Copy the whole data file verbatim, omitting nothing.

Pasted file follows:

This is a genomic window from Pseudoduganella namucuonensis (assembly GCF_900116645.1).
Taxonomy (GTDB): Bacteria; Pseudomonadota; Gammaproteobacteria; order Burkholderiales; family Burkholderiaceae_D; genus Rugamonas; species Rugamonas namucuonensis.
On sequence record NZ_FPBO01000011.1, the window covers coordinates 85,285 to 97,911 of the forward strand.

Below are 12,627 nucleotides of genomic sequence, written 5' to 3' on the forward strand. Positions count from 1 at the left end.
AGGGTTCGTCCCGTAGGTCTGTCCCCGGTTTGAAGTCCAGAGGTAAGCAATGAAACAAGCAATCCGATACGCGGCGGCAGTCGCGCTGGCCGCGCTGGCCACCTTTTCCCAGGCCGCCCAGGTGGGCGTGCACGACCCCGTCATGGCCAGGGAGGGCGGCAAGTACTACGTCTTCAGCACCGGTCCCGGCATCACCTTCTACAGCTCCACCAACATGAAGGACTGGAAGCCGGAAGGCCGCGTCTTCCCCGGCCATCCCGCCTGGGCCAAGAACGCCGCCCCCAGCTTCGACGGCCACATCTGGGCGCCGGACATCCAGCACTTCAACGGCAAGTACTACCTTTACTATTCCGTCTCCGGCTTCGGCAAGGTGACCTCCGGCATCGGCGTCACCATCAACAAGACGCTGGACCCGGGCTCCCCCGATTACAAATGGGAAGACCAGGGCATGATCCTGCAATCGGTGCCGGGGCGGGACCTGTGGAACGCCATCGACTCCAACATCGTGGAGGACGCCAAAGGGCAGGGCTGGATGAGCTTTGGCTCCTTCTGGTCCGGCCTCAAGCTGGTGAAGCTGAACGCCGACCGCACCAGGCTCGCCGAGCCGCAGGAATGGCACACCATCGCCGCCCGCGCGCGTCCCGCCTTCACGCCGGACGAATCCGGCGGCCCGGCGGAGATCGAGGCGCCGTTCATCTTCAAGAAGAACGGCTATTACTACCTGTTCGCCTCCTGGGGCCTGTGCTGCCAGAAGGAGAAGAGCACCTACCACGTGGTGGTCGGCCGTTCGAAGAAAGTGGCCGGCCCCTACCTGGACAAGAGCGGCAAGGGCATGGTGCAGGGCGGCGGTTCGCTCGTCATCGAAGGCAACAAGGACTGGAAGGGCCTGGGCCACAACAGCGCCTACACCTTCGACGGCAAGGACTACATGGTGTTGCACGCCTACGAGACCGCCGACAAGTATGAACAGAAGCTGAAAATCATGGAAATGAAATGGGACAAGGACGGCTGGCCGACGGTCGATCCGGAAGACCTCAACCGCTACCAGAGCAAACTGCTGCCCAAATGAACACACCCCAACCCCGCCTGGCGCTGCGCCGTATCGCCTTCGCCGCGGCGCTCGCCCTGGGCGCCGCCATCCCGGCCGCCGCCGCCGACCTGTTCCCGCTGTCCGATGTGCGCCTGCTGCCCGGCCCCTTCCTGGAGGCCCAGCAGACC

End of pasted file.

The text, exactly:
This is a genomic window from Pseudoduganella namucuonensis (assembly GCF_900116645.1).
Taxonomy (GTDB): Bacteria; Pseudomonadota; Gammaproteobacteria; order Burkholderiales; family Burkholderiaceae_D; genus Rugamonas; species Rugamonas namucuonensis.
On sequence record NZ_FPBO01000011.1, the window covers coordinates 85,285 to 97,911 of the forward strand.

Below are 12,627 nucleotides of genomic sequence, written 5' to 3' on the forward strand. Positions count from 1 at the left end.
AGGGTTCGTCCCGTAGGTCTGTCCCCGGTTTGAAGTCCAGAGGTAAGCAATGAAACAAGCAATCCGATACGCGGCGGCAGTCGCGCTGGCCGCGCTGGCCACCTTTTCCCAGGCCGCCCAGGTGGGCGTGCACGACCCCGTCATGGCCAGGGAGGGCGGCAAGTACTACGTCTTCAGCACCGGTCCCGGCATCACCTTCTACAGCTCCACCAACATGAAGGACTGGAAGCCGGAAGGCCGCGTCTTCCCCGGCCATCCCGCCTGGGCCAAGAACGCCGCCCCCAGCTTCGACGGCCACATCTGGGCGCCGGACATCCAGCACTTCAACGGCAAGTACTACCTTTACTATTCCGTCTCCGGCTTCGGCAAGGTGACCTCCGGCATCGGCGTCACCATCAACAAGACGCTGGACCCGGGCTCCCCCGATTACAAATGGGAAGACCAGGGCATGATCCTGCAATCGGTGCCGGGGCGGGACCTGTGGAACGCCATCGACTCCAACATCGTGGAGGACGCCAAAGGGCAGGGCTGGATGAGCTTTGGCTCCTTCTGGTCCGGCCTCAAGCTGGTGAAGCTGAACGCCGACCGCACCAGGCTCGCCGAGCCGCAGGAATGGCACACCATCGCCGCCCGCGCGCGTCCCGCCTTCACGCCGGACGAATCCGGCGGCCCGGCGGAGATCGAGGCGCCGTTCATCTTCAAGAAGAACGGCTATTACTACCTGTTCGCCTCCTGGGGCCTGTGCTGCCAGAAGGAGAAGAGCACCTACCACGTGGTGGTCGGCCGTTCGAAGAAAGTGGCCGGCCCCTACCTGGACAAGAGCGGCAAGGGCATGGTGCAGGGCGGCGGTTCGCTCGTCATCGAAGGCAACAAGGACTGGAAGGGCCTGGGCCACAACAGCGCCTACACCTTCGACGGCAAGGACTACATGGTGTTGCACGCCTACGAGACCGCCGACAAGTATGAACAGAAGCTGAAAATCATGGAAATGAAATGGGACAAGGACGGCTGGCCGACGGTCGATCCGGAAGACCTCAACCGCTACCAGAGCAAACTGCTGCCCAAATGAACACACCCCAACCCCGCCTGGCGCTGCGCCGTATCGCCTTCGCCGCGGCGCTCGCCCTGGGCGCCGCCATCCCGGCCGCCGCCGCCGACCTGTTCCCGCTGTCCGATGTGCGCCTGCTGCCCGGCCCCTTCCTGGAGGCCCAGCAGACC